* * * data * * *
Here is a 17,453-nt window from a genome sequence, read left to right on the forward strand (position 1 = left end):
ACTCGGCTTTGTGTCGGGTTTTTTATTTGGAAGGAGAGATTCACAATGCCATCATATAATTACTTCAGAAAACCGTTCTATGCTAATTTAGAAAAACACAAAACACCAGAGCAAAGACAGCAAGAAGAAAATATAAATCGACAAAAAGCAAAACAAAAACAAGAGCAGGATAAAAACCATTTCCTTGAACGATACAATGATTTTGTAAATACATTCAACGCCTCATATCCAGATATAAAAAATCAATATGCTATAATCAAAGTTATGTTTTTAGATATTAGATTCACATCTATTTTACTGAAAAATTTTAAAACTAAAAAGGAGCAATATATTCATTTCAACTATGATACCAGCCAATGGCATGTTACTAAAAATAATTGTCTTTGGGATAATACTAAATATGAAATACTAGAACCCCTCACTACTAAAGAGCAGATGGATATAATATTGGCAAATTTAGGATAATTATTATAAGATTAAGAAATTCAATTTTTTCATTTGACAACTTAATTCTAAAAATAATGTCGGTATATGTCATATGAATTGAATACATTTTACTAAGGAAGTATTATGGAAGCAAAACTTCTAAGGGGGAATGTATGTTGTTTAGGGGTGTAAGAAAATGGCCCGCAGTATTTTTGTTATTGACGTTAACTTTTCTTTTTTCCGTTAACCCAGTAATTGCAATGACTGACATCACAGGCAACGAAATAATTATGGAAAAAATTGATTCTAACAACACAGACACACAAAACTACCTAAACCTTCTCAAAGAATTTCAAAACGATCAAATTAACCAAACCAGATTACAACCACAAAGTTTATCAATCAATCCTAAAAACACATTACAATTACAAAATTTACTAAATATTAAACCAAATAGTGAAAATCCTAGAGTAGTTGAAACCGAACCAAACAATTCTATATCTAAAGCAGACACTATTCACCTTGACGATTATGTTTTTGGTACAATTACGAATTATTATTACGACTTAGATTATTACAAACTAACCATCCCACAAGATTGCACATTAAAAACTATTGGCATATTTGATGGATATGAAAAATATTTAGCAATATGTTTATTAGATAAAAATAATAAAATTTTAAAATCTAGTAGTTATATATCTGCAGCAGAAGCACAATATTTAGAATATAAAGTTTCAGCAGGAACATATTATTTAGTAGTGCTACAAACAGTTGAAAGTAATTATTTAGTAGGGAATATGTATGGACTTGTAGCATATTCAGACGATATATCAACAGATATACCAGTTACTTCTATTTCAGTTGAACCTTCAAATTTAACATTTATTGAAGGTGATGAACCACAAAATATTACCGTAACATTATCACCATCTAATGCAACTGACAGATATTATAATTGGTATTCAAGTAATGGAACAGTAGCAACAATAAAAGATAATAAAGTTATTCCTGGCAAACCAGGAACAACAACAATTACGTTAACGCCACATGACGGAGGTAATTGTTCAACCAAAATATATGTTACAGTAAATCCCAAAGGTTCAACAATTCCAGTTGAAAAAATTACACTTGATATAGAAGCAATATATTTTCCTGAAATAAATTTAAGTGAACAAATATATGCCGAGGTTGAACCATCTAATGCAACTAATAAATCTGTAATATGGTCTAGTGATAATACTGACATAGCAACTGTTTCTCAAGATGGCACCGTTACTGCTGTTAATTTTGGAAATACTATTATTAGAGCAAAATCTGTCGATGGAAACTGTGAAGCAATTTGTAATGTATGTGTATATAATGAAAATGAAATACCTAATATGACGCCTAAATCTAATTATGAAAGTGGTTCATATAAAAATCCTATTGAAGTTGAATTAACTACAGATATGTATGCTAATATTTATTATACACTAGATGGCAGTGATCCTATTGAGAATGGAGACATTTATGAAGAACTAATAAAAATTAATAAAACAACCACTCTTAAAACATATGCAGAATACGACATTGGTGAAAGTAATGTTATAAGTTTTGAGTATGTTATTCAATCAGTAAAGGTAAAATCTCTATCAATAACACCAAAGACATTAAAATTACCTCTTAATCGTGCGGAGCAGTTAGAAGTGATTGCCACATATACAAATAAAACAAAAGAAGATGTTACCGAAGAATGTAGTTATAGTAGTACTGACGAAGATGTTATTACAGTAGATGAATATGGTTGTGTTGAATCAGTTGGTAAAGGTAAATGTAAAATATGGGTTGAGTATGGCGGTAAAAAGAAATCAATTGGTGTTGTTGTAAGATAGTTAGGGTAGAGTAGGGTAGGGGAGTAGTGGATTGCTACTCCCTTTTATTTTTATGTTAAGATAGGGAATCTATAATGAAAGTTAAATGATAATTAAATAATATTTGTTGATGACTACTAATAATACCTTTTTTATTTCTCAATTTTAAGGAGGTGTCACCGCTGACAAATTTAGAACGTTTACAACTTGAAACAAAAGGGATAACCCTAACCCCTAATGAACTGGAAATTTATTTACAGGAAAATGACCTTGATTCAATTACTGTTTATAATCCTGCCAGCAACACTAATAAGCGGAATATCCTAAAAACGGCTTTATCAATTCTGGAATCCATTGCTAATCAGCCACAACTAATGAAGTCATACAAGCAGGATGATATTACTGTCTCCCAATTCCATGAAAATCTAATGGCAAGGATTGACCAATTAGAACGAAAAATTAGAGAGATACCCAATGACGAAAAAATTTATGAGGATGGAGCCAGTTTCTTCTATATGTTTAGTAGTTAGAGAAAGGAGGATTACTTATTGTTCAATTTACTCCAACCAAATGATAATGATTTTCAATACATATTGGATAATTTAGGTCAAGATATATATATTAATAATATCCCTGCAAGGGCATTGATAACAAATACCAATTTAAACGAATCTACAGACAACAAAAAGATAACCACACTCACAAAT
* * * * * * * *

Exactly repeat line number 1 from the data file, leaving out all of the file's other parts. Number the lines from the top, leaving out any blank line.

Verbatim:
Here is a 17,453-nt window from a genome sequence, read left to right on the forward strand (position 1 = left end):